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TJ, Esq.
TJ, Esq., Attorney
Category: Bankruptcy Law
Satisfied Customers: 12133
Experience:  JD, MBA
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Can a monetary inheritance be garnished if I file for bank

Customer Question

Can a monetary inheritance be garnished if I file for bankruptcy?
Submitted: 7 years ago.
Category: Bankruptcy Law
Expert:  TJ, Esq. replied 7 years ago.

Hello and thank you for allowing me the opportunity to assist you.

Question: “Can a monetary inheritance be garnished if I file for bankruptcy?”

Answer: I’m sorry to say that the answer is yes. When you file for bankruptcy, you are only granted a limited number of exemptions (exempt assets means they are protected). In the case of cash, you can only protect a small amount. Anything over the small amount can be used to repay creditors regardless of the source (with a couple of exceptions for things like Social Security). Inherited money is not given special protection. I wish I had better news.

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DISCLAIMER: Please be aware that only an attorney licensed in your state is authorized to advise you in legal matters, and that the limitations of this setting may prevent your legal issues from being thoroughly addressed. Accordingly, please understand that (1) by answering your question(s) I am not acting as your attorney, (2) my answer(s) should be construed as general information only, and (3) our discussion is not an adequate substitute for an in-person consultation with an attorney.

 

TJ, Esq. and 3 other Bankruptcy Law Specialists are ready to help you
Customer: replied 7 years ago.
Is there anyway I can keep that money from being garnished, like for example, setting it up in a trust for my autistic son for his future or by some other method?
Expert:  TJ, Esq. replied 7 years ago.
Unfortunately, the answer is no. If you attempt to give the money to a trust, to a relative, etc., then the bankruptcy trustee can reverse the transfer. In a nutshell, it's considered fraud to transfer assets in order to avoid them being used to repay creditors. I really wish I could say otherwise ...




DISCLAIMER: Please be aware that only an attorney licensed in your state is authorized to advise you in legal matters, and that the limitations of this setting may prevent your legal issues from being thoroughly addressed. Accordingly, please understand that (1) by answering your question(s) I am not acting as your attorney, (2) my answer(s) should be construed as general information only, and (3) our discussion is not an adequate substitute for an in-person consultation with an attorney.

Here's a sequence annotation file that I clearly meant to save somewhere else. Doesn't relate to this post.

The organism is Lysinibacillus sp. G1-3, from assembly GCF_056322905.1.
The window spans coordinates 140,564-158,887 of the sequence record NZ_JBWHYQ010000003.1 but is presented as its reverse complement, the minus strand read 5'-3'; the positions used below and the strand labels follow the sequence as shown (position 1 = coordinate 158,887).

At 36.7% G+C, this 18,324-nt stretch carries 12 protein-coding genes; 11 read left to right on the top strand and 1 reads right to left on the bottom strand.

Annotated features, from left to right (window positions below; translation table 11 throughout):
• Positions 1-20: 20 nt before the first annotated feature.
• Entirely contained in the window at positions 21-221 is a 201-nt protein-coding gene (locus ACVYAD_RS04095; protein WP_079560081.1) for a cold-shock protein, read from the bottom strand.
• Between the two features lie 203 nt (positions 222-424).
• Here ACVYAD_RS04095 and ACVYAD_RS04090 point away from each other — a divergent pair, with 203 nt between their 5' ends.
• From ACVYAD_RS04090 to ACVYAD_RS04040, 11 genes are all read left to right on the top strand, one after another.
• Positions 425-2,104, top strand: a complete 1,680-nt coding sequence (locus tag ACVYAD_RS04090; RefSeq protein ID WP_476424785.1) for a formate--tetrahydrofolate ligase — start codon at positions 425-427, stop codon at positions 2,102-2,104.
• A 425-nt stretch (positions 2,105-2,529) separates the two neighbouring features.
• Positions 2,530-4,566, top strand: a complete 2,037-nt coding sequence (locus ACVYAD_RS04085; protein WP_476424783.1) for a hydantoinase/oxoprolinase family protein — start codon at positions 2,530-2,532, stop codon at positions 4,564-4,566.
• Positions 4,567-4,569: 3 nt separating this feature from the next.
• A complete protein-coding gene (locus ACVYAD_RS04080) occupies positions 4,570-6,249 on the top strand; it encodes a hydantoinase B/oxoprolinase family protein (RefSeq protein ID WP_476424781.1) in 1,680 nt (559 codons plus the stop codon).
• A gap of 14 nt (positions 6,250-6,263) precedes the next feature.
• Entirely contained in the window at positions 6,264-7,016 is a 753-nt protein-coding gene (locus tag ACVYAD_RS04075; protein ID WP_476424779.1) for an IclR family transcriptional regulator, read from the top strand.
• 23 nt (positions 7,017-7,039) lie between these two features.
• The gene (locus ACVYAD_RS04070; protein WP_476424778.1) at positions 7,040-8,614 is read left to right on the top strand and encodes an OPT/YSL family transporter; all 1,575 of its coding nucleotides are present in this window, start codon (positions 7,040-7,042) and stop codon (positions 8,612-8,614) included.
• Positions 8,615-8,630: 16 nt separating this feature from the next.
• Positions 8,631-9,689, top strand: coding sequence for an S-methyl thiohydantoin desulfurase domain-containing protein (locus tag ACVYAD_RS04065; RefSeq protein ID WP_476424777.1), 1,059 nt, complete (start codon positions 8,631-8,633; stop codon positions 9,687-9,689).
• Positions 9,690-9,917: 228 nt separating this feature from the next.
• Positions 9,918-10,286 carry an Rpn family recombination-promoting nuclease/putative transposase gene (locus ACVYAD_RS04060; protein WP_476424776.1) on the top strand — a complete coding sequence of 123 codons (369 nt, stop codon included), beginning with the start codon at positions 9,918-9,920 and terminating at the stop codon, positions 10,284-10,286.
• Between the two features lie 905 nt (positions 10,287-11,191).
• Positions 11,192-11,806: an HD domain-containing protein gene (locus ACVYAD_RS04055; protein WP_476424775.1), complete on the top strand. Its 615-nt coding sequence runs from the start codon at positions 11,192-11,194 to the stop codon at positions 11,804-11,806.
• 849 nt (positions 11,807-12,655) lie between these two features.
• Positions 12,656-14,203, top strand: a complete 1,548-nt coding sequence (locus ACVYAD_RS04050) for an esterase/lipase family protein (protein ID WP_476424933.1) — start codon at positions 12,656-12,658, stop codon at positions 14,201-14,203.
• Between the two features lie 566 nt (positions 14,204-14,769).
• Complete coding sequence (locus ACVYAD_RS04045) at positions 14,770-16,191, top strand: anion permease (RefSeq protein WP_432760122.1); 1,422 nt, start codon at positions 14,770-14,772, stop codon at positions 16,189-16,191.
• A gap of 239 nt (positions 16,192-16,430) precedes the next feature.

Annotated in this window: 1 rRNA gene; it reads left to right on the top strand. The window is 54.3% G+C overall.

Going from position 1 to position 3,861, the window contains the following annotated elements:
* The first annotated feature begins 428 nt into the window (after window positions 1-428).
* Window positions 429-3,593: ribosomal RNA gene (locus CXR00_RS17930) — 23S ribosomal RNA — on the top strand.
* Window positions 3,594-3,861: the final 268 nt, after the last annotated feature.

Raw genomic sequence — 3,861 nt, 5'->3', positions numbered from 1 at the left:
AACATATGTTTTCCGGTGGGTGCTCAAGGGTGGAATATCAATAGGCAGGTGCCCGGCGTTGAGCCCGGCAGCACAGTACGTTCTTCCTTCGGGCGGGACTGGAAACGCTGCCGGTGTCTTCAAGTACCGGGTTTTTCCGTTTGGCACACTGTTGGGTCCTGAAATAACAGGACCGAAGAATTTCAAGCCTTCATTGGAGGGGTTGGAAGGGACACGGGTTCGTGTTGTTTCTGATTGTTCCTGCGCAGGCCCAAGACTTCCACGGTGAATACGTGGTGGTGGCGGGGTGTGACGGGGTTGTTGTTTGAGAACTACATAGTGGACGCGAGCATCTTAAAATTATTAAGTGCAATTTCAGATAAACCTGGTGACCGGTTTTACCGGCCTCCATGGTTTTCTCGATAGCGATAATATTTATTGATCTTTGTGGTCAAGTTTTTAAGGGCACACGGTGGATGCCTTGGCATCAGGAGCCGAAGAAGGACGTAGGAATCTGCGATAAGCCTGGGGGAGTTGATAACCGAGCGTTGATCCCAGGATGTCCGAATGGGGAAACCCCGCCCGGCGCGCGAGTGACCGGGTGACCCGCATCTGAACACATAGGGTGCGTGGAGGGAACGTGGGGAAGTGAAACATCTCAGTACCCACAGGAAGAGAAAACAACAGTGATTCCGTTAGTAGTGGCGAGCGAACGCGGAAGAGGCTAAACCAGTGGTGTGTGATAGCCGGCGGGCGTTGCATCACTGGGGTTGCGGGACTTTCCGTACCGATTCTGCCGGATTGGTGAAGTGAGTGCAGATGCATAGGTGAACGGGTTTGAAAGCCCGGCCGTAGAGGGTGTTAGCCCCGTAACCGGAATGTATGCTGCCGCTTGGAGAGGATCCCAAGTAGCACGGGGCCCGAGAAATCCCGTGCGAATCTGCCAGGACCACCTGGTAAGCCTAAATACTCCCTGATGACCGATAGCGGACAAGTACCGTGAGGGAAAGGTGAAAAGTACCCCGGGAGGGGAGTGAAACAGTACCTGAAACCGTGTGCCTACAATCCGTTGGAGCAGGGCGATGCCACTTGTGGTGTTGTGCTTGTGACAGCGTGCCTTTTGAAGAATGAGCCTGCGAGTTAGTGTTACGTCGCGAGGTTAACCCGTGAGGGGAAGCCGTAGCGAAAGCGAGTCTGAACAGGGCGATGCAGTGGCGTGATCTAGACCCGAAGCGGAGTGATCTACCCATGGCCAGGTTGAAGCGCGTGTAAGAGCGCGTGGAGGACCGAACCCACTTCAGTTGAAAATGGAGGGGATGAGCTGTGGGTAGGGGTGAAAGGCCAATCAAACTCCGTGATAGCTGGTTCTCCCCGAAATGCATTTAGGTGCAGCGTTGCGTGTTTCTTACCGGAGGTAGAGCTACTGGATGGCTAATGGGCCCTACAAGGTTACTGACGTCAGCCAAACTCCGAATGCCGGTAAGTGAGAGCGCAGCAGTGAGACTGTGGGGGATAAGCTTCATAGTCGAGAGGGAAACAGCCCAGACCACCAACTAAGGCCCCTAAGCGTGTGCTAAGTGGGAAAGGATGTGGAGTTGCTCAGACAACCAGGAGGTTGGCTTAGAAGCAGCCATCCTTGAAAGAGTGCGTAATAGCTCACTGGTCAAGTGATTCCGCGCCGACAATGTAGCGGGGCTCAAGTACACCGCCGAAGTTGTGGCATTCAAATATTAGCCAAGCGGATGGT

TJ, Esq. and 3 other Bankruptcy Law Specialists are ready to help you
Customer: replied 7 years ago.

How do I stop the motion for a chapter 13 bankruptcy? We just filed for it today.

Expert:  TJ, Esq. replied 7 years ago.
You're going to need to file a motion to dismiss the bankruptcy. The court will probably grant the request unless it thinks that creditors will be harmed by the dismissal.



DISCLAIMER: Please be aware that only an attorney licensed in your state is authorized to advise you in legal matters, and that the limitations of this setting may prevent your legal issues from being thoroughly addressed. Accordingly, please understand that (1) by answering your question(s) I am not acting as your attorney, (2) my answer(s) should be construed as general information only, and (3) our discussion is not an adequate substitute for an in-person consultation with an attorney.

TJ, Esq. and 3 other Bankruptcy Law Specialists are ready to help you
Customer: replied 7 years ago.

If the inheritance is garnished, can they only garnish what is owed to the creditors and the lawyer's fee or are they able to garnish more?

Expert:  TJ, Esq. replied 7 years ago.
The most that can ever be taken from you is the amount that you owe the creditors (plus fees, etc.). If you can afford to repay all of your debt via the inheritance, then your case will be dismissed for you because it will likely be ruled as bankruptcy abuse. In that case, your creditors will be able to come after if you don't voluntarily repay ... but again, they can only take what you owe them, nothing more.


DISCLAIMER: Please be aware that only an attorney licensed in your state is authorized to advise you in legal matters, and that the limitations of this setting may prevent your legal issues from being thoroughly addressed. Accordingly, please understand that (1) by answering your question(s) I am not acting as your attorney, (2) my answer(s) should be construed as general information only, and (3) our discussion is not an adequate substitute for an in-person consultation with an attorney.